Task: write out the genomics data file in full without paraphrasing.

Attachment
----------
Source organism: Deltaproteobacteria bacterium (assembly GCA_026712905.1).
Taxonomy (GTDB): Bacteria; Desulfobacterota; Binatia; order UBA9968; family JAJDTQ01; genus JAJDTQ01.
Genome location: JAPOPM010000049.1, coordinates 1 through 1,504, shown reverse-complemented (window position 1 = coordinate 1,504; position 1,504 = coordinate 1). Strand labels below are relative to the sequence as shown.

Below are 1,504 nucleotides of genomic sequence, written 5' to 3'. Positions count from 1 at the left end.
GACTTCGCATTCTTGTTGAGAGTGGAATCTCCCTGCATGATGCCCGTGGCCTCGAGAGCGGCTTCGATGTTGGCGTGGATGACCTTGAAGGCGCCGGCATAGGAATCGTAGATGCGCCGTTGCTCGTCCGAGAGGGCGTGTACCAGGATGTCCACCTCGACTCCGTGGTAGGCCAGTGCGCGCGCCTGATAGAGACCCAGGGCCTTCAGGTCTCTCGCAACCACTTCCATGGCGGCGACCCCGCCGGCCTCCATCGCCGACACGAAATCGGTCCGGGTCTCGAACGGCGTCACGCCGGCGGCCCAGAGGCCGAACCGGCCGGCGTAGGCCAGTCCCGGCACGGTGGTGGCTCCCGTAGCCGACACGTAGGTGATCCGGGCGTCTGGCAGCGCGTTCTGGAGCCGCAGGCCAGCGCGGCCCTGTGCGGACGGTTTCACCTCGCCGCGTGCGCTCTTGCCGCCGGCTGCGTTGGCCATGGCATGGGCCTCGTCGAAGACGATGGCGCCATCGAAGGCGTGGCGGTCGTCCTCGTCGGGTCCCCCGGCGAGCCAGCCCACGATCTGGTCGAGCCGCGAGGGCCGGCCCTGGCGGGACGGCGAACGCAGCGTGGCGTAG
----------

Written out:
Source organism: Deltaproteobacteria bacterium (assembly GCA_026712905.1).
Taxonomy (GTDB): Bacteria; Desulfobacterota; Binatia; order UBA9968; family JAJDTQ01; genus JAJDTQ01.
Genome location: JAPOPM010000049.1, coordinates 1 through 1,504, shown reverse-complemented (window position 1 = coordinate 1,504; position 1,504 = coordinate 1). Strand labels below are relative to the sequence as shown.

Below are 1,504 nucleotides of genomic sequence, written 5' to 3'. Positions count from 1 at the left end.
GACTTCGCATTCTTGTTGAGAGTGGAATCTCCCTGCATGATGCCCGTGGCCTCGAGAGCGGCTTCGATGTTGGCGTGGATGACCTTGAAGGCGCCGGCATAGGAATCGTAGATGCGCCGTTGCTCGTCCGAGAGGGCGTGTACCAGGATGTCCACCTCGACTCCGTGGTAGGCCAGTGCGCGCGCCTGATAGAGACCCAGGGCCTTCAGGTCTCTCGCAACCACTTCCATGGCGGCGACCCCGCCGGCCTCCATCGCCGACACGAAATCGGTCCGGGTCTCGAACGGCGTCACGCCGGCGGCCCAGAGGCCGAACCGGCCGGCGTAGGCCAGTCCCGGCACGGTGGTGGCTCCCGTAGCCGACACGTAGGTGATCCGGGCGTCTGGCAGCGCGTTCTGGAGCCGCAGGCCAGCGCGGCCCTGTGCGGACGGTTTCACCTCGCCGCGTGCGCTCTTGCCGCCGGCTGCGTTGGCCATGGCATGGGCCTCGTCGAAGACGATGGCGCCATCGAAGGCGTGGCGGTCGTCCTCGTCGGGTCCCCCGGCGAGCCAGCCCACGATCTGGTCGAGCCGCGAGGGCCGGCCCTGGCGGGACGGCGAACGCAGCGTGGCGTAG